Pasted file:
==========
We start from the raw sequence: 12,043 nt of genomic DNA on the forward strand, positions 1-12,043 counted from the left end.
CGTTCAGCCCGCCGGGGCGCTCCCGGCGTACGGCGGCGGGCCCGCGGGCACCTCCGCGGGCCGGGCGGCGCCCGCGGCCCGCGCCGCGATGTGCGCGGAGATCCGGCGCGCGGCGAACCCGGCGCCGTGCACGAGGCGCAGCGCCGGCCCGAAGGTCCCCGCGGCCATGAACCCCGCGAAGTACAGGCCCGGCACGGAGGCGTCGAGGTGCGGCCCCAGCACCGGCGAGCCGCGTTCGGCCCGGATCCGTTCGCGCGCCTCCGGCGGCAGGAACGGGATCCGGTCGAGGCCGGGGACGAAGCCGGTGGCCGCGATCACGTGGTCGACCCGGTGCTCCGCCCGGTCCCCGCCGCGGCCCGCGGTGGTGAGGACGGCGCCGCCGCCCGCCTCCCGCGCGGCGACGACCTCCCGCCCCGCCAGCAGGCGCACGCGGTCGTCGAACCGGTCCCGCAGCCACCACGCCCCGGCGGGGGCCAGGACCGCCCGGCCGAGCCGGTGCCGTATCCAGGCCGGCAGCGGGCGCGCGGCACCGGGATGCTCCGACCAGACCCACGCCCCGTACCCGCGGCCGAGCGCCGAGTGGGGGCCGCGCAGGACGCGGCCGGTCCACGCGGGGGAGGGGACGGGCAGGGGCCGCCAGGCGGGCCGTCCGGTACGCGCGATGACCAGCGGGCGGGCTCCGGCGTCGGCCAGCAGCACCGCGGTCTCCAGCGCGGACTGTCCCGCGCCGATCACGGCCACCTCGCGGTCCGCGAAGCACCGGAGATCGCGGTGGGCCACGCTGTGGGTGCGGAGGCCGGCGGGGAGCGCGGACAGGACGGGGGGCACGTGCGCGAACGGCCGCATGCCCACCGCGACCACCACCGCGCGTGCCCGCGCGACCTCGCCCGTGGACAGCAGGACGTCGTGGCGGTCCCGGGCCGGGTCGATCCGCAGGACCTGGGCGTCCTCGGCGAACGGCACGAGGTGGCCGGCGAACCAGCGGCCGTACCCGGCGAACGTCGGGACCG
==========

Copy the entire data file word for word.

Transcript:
We start from the raw sequence: 12,043 nt of genomic DNA on the forward strand, positions 1-12,043 counted from the left end.
CGTTCAGCCCGCCGGGGCGCTCCCGGCGTACGGCGGCGGGCCCGCGGGCACCTCCGCGGGCCGGGCGGCGCCCGCGGCCCGCGCCGCGATGTGCGCGGAGATCCGGCGCGCGGCGAACCCGGCGCCGTGCACGAGGCGCAGCGCCGGCCCGAAGGTCCCCGCGGCCATGAACCCCGCGAAGTACAGGCCCGGCACGGAGGCGTCGAGGTGCGGCCCCAGCACCGGCGAGCCGCGTTCGGCCCGGATCCGTTCGCGCGCCTCCGGCGGCAGGAACGGGATCCGGTCGAGGCCGGGGACGAAGCCGGTGGCCGCGATCACGTGGTCGACCCGGTGCTCCGCCCGGTCCCCGCCGCGGCCCGCGGTGGTGAGGACGGCGCCGCCGCCCGCCTCCCGCGCGGCGACGACCTCCCGCCCCGCCAGCAGGCGCACGCGGTCGTCGAACCGGTCCCGCAGCCACCACGCCCCGGCGGGGGCCAGGACCGCCCGGCCGAGCCGGTGCCGTATCCAGGCCGGCAGCGGGCGCGCGGCACCGGGATGCTCCGACCAGACCCACGCCCCGTACCCGCGGCCGAGCGCCGAGTGGGGGCCGCGCAGGACGCGGCCGGTCCACGCGGGGGAGGGGACGGGCAGGGGCCGCCAGGCGGGCCGTCCGGTACGCGCGATGACCAGCGGGCGGGCTCCGGCGTCGGCCAGCAGCACCGCGGTCTCCAGCGCGGACTGTCCCGCGCCGATCACGGCCACCTCGCGGTCCGCGAAGCACCGGAGATCGCGGTGGGCCACGCTGTGGGTGCGGAGGCCGGCGGGGAGCGCGGACAGGACGGGGGGCACGTGCGCGAACGGCCGCATGCCCACCGCGACCACCACCGCGCGTGCCCGCGCGACCTCGCCCGTGGACAGCAGGACGTCGTGGCGGTCCCGGGCCGGGTCGATCCGCAGGACCTGGGCGTCCTCGGCGAACGGCACGAGGTGGCCGGCGAACCAGCGGCCGTACCCGGCGAACGTCGGGACCG